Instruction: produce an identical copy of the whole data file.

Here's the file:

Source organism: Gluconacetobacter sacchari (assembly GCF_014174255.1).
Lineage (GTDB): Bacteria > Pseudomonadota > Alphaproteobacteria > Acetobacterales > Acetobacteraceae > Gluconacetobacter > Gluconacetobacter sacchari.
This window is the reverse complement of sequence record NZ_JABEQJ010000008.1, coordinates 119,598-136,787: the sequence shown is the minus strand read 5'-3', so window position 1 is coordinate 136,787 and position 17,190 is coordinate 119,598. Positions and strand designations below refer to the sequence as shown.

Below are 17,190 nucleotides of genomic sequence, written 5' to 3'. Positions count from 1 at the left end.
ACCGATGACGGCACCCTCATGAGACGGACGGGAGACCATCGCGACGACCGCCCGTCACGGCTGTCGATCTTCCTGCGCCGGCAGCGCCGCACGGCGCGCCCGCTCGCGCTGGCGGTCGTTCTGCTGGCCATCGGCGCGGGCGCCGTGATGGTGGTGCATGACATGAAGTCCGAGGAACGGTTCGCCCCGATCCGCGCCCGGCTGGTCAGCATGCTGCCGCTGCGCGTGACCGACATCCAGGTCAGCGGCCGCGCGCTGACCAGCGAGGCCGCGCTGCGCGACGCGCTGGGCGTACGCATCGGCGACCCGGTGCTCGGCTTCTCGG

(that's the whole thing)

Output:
Source organism: Gluconacetobacter sacchari (assembly GCF_014174255.1).
Lineage (GTDB): Bacteria > Pseudomonadota > Alphaproteobacteria > Acetobacterales > Acetobacteraceae > Gluconacetobacter > Gluconacetobacter sacchari.
This window is the reverse complement of sequence record NZ_JABEQJ010000008.1, coordinates 119,598-136,787: the sequence shown is the minus strand read 5'-3', so window position 1 is coordinate 136,787 and position 17,190 is coordinate 119,598. Positions and strand designations below refer to the sequence as shown.

Below are 17,190 nucleotides of genomic sequence, written 5' to 3'. Positions count from 1 at the left end.
ACCGATGACGGCACCCTCATGAGACGGACGGGAGACCATCGCGACGACCGCCCGTCACGGCTGTCGATCTTCCTGCGCCGGCAGCGCCGCACGGCGCGCCCGCTCGCGCTGGCGGTCGTTCTGCTGGCCATCGGCGCGGGCGCCGTGATGGTGGTGCATGACATGAAGTCCGAGGAACGGTTCGCCCCGATCCGCGCCCGGCTGGTCAGCATGCTGCCGCTGCGCGTGACCGACATCCAGGTCAGCGGCCGCGCGCTGACCAGCGAGGCCGCGCTGCGCGACGCGCTGGGCGTACGCATCGGCGACCCGGTGCTCGGCTTCTCGG